I am very, very late to the Sarah Vowell party that apparently the rest of the reading public has been attending for years, but guess what? Still a great party.
Lafayette in the Somewhat United States* is an irreverent, hilarious, completely engaging narrative account of the adventures of the Marquis de Lafayette, the “teenage French aristocrat” who volunteered to fight for a country not his own.
Ms. Vowell begins her tale with Lafayette’s triumphant return to the United States in 1824, during which a truly remarkable percentage of the population turned out to welcome him (great Melville anecdotes in this part, if you were on the lookout for those) in a fractious political year. Then she rewinds to give us a sense of LaFayette’s background and his shenanigans that led to his transatlantic crossing (including skipping out on his pregnant wife, NBD), continuing on through his participation in the American Revolution. Along the way, she gives quick but information-filled sketches of the figures we all know much better than LaFayette, like Washington and Jefferson, and less well-known fellows like Henry Knox (the one the fort is named after), Rochambeau, and Admiral Howe (a Brit).
If you like your history peppered with sarcasm and one-liners, this is just the book for you. A few of my favorite gems include quips about the “traditional Parisian generosity of spirit” (17), the best one-line take-down of Versailles I’ve ever read, which makes me feel better about never seeing it (includes the word “flimflam”), and, with regard to Henry Knox, “that old Yankee proverb that if you can sell a book, you can move sixty tons of weaponry three hundred miles in winter” (84).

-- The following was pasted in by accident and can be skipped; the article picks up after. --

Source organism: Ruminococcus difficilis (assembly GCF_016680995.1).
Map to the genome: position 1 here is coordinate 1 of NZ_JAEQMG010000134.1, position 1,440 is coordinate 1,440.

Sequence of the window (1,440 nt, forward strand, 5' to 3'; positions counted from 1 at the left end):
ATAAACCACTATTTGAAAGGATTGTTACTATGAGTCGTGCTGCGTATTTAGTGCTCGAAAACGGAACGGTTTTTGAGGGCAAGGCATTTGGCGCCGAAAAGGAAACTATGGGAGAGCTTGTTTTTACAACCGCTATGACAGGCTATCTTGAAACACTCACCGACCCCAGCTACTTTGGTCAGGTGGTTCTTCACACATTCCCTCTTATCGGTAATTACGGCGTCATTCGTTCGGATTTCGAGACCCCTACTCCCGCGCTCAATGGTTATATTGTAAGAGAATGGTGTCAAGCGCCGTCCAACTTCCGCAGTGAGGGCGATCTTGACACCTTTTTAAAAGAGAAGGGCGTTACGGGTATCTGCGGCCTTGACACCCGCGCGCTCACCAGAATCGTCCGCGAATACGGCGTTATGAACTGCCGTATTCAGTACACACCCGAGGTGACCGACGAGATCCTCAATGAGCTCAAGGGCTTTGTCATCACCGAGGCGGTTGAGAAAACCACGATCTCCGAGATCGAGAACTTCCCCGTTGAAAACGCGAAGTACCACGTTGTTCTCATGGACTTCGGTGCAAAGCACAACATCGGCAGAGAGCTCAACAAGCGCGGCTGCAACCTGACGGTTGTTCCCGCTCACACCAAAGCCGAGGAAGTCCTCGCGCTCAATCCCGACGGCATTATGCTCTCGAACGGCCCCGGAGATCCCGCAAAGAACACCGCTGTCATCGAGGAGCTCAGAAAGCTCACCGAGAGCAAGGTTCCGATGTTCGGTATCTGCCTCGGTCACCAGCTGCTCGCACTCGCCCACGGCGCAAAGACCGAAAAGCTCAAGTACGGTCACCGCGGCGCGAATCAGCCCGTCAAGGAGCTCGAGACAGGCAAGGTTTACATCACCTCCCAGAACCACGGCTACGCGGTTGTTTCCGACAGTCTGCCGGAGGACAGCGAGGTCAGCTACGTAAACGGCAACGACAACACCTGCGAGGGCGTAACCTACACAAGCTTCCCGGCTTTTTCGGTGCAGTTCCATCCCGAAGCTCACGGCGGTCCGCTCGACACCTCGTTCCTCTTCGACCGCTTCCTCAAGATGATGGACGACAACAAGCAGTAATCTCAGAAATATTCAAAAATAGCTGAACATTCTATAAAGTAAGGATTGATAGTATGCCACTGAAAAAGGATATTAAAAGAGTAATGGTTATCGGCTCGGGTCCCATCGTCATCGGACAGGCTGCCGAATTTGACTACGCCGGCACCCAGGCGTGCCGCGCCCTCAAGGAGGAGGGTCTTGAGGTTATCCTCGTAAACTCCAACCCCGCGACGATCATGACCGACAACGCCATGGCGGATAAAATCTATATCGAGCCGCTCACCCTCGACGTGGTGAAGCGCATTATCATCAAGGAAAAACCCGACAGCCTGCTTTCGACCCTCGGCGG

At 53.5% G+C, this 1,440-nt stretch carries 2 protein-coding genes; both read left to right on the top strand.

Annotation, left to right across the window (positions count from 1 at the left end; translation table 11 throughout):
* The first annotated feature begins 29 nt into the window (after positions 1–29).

But the book is also astute in its analysis. For instance, Ms. Vowell points out that one of the reasons the American Revolution succeeded and the French decidedly did not (as Lafayette found out in an unpleasant fashion) is that Americans had been self-governing, effectively, for years before they took up arms; their idealism was backed up by practical experience. Of a philosophical disagreement with some learned Quakers, she remarks, ” I don’t think I see American history as war. I see it as a history of argument” (114). And she even contemplates what might have been had we–Americans plus the French, that is–lost the war; since Great Britain abolished slavery in 1833, the abhorrent practice might have ended thirty years earlier here, too. A sobering thought.
If you read this book (and I recommend that you do), you may find yourself wishing, as I did, that Ms. Vowell will return to 1824 and Lafayette’s visit in another book. I wanted to know more about the visit itself (and Lafayette’s life after it, especially his personal life—how did that marriage turn out, really?) but also more about the divisive election during Lafayette’s grand tour and the political environment in the 1820s. And let me tell you—until I read Lafayette in the Somewhat United States, I never thought I’d write that last sentence.
*This is a review of a publisher’s advanced copy of the book, which in no way affected my review.